Is your garden that looked so fresh and beautiful this spring now looking like the dead? Join the club! Unfortunately many of our gardens tend to peak in late spring,  as this is the time that many of our favorites typically bloom, leaving us flowerless and frustrated come August into fall. Furthering the damage, our hot and unforgiving Colorado sun tends to scorch whatever foliage may remain from our spring bloomers, making our gardens look that much more ravaged come summer’s end.

The good news is that there are many stunning and drought resistant bloomers not reaching their peak until end of summer/fall. These plants can be dotted into your current landscape adding life and color while screening out unsightly, scorched spring foliage.

01One of my favorite late bloomers is Hummingbird Mint or Hyssop (Agastache- pronounced a- gas- ta-key ). This perennial is enjoyed for it’s spicy fragrance, unique coral or pink colored flowers and finely textured foliage. It is also a superb hummingbird plant attracting them for several months with its nectar. Reaching 3′ X 2′ wide, it is recommended for planting with other long bloomers such as Chrysanthemum and Frikart’s Aster.

Mums (Chrysanthemum sp.) , although common, remains a beautiful and reliable staple for any Autumn garden. At 2’X’2′ wide, this perennial with comes in an array of fall colors from ranging from deep red to rusty orange to creamy white.  They are compact so generally don’t need a ton of space. For a more prolific bloom and compact form, prune foliage in June back to 6″ high.  The new growth will double the amount of flowers and give great form.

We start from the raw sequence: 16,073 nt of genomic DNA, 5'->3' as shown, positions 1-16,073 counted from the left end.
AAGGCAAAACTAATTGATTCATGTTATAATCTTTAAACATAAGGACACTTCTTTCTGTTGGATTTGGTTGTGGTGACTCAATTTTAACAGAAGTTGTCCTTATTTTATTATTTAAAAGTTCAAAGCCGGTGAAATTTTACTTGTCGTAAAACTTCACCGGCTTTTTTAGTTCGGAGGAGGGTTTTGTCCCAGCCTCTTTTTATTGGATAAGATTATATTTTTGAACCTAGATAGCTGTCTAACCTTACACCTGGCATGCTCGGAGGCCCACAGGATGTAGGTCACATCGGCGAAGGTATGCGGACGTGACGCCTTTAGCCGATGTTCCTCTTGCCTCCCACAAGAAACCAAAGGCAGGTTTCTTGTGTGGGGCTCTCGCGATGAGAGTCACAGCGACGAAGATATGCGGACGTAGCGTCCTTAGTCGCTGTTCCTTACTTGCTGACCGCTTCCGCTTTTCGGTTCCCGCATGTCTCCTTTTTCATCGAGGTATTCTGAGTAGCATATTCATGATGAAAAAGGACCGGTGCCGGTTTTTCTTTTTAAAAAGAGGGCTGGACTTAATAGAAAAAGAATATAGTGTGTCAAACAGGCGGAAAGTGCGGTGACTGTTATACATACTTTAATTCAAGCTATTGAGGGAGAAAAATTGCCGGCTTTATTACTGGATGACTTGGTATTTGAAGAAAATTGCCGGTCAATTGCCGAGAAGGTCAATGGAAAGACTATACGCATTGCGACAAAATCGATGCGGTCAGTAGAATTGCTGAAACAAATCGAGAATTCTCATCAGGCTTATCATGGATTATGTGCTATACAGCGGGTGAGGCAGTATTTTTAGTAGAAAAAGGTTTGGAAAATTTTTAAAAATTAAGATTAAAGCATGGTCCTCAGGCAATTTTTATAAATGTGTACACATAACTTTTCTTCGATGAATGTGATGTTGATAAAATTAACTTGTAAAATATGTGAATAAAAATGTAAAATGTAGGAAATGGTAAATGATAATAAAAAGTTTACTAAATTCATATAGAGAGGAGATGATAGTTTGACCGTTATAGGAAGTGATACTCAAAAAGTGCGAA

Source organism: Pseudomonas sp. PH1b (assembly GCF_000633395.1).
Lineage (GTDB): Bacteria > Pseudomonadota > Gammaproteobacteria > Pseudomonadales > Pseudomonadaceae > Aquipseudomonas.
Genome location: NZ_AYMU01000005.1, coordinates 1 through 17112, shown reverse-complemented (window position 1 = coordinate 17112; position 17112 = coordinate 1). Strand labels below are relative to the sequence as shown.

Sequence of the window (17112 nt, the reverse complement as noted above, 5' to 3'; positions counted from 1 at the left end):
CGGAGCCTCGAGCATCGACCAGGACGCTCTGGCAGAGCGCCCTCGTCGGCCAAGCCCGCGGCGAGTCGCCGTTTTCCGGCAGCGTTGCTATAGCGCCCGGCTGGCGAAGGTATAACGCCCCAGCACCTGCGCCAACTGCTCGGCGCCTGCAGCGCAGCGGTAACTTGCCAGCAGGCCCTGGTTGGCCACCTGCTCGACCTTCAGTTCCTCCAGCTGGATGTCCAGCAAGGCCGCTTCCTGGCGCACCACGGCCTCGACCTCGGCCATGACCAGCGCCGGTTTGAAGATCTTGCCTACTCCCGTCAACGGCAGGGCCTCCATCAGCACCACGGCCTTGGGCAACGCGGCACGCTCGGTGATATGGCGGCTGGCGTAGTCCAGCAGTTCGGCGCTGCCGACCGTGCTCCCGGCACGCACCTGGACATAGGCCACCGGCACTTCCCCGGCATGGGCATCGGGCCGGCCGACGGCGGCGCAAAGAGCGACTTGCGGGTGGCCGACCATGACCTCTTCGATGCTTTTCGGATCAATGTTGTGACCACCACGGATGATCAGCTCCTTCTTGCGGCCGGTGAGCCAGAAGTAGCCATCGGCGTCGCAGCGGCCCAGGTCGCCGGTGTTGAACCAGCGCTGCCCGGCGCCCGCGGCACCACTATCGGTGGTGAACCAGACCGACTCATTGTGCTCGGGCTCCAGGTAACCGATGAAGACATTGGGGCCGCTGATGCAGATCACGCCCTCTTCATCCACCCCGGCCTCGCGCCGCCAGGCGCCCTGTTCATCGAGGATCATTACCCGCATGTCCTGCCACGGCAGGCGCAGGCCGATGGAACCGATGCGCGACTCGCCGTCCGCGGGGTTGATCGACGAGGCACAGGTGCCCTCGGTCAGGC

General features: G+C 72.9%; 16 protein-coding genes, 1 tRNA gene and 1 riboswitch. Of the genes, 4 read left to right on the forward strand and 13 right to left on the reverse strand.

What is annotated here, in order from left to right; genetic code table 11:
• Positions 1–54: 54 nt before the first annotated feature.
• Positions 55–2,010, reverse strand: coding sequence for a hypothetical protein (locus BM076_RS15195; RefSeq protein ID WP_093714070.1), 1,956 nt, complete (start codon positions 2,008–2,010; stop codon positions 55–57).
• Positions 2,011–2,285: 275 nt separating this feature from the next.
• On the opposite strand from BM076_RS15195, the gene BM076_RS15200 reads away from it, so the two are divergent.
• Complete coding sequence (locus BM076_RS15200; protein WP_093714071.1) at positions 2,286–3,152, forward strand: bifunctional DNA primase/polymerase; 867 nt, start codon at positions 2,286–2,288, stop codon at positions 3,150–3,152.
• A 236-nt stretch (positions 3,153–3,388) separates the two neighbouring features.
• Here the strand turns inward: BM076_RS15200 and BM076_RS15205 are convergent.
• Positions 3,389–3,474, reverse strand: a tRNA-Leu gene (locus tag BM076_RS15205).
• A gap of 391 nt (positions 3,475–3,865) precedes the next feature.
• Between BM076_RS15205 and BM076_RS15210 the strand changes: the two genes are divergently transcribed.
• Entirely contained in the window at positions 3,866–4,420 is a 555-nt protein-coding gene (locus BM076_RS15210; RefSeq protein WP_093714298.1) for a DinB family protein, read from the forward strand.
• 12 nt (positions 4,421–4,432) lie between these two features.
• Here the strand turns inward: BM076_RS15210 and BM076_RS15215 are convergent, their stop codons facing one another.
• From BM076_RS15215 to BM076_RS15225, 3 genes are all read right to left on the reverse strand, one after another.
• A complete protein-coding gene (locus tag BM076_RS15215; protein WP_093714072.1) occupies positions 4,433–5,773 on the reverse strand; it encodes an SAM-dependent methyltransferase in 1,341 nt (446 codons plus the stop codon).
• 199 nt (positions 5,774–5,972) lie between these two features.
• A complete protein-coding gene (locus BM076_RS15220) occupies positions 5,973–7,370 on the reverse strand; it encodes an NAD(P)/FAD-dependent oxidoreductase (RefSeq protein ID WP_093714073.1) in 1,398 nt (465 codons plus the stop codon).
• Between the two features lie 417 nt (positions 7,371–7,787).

Fall Asters are one of the most festive bloomers around. Asters range in color from crimson red to blue to bright lilac, depending on the variety. One of my favorite varieties is Frikart’s Aster ( Aster frikartii ‘Monch’) which bears large, daisy-like lavender/blue flowers with bright yellow centers perched on stiff stalks approximately 2-3′ X 2′ wide. These flowers are also great for cutting.

02One truly choice and unique fall bloomer is the Japanese anemone ( Anemone x hybrida) . One variety, ‘Honorine Jobert’ bears crystalline white petals surrounding yellow stamens on tall wiry stems 3-4′ high. Japanese anemones are generally slow to establish in the garden, but don’t give up, the end result is well worth a little patience. They will grow best in well-drained soil generously amended with organic matter. Partial shade is preferred, and they look great paired with foliage plants such as Coral Bells or Hostas.

And let’s not forget the most fall-friendly ground cover around, Hardy Plumbago ( Ceratostigma plumbagnoides) . This outstanding groundcover bears numerous deep blue flowers, creating large drifts of fall color in the garden. As the flowering finishes, the leaves begin a month-long change to a vivid mahogany red color. Plumbago is extremely adaptable, thriving in a wide range of soil types and growing equally well in sun or shade.

So hopefully you now see that a beautiful fall garden is within the realm of possibility. All it takes is a little planning and digging in the dirt. Remember to plant in odd-numbered groupings, staggering plant placement for the most impactful and natural look. And if cultivating a garden that blooms from early spring to late fall still feels like a daunting task, remember that there are always professionals out there to help you!

Laura Robinson is an award-winning, Stapleton based, Landscape Designer and owner of Sundial Designs. She can be contacted at 303-868-8156 or www.sundialdesigns.com .